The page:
“In New York, they trade stocks,” says Anima Domus’s Naziazeni, “in Texas, they trade oil and in California they trade tech. Here in Miami we trade real estate.”
The most recent stamp of approval came in the form of the U.S. version of a renowned Parisian interior design show. Maison & Objet Americas, which was at the Miami Beach Convention Center last week, featured high-end decor and furniture dealers for architects, decorators and others in the interiors trade.
Why Miami? The proximity to Latin America is, of course, important, as is the tropical climate. But the city that was labeled a paradise lost by Time magazine in 1981 is now considered Paradise Found. Miami is, in one word, cool.
“We’ve become a more sophisticated city in every respect,” says Jackie Soffer, who as co-chairman & CEO for Turnberry Associates oversees Aventura Mall and knows a thing or two about luxury retail. “We’ve always had the beach, but now we also have the arts, the restaurants, the nightlife. We’re the whole package.”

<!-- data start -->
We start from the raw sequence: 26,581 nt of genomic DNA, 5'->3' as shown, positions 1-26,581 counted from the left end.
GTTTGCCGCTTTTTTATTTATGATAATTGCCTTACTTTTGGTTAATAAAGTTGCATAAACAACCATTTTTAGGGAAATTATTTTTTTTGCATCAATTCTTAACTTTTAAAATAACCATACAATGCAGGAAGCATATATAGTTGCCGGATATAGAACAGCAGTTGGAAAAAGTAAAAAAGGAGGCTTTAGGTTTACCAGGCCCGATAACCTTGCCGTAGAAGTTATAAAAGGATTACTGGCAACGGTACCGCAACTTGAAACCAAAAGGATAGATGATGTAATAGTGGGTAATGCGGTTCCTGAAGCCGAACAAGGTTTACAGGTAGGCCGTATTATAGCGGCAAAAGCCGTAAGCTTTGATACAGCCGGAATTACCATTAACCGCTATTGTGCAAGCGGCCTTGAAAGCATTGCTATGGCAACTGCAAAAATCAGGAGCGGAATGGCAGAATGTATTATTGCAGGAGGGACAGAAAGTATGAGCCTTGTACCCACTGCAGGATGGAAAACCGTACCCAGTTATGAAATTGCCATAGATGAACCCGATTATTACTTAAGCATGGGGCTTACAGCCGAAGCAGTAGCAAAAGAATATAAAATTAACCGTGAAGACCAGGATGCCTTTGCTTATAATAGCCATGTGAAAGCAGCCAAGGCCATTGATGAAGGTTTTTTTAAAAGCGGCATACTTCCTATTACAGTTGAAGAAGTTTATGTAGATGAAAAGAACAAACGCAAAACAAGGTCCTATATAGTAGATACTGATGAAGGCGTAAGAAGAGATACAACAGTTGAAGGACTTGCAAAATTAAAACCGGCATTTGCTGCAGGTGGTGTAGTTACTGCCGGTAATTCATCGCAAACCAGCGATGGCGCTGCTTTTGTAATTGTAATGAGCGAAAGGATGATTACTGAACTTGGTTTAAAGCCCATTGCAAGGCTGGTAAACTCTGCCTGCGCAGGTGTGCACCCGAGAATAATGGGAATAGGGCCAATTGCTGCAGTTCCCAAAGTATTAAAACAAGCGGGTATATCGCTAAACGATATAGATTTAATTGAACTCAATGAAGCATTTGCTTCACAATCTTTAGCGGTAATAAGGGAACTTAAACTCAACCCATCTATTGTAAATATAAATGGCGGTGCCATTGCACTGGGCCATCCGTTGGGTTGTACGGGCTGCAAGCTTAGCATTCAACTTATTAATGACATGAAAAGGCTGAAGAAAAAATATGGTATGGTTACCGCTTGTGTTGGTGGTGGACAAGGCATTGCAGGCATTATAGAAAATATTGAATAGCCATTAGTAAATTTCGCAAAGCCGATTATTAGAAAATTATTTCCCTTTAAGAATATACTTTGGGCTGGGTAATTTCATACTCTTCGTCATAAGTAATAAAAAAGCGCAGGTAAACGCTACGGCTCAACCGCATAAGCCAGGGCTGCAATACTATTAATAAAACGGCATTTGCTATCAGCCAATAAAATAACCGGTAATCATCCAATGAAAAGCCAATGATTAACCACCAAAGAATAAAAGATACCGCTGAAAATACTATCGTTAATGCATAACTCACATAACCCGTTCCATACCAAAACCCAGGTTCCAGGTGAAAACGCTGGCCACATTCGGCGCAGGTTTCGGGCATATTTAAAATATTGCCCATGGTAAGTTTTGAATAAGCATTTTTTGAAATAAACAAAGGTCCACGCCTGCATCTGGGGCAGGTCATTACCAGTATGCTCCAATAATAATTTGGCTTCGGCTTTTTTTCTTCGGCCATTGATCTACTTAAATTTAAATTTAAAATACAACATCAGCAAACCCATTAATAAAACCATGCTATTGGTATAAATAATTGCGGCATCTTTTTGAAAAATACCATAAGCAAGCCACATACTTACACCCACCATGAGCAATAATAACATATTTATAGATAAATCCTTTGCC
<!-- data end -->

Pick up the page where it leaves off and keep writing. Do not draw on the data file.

For some, this recognition has been a long time coming. Before the advent of the Maison & Objet show and the brand-name real-estate skyscrapers, there was a real-estate visionary. Back in the 1990s, a young developer named Craig Robins looked at a beaten down patch north of downtown Miami and envisioned what others didn’t. Robins began buying buildings, repairing sidewalks, displaying artworks and planting trees. More importantly, he persuaded luxury design companies to move into the then-moribund wholesale furniture district.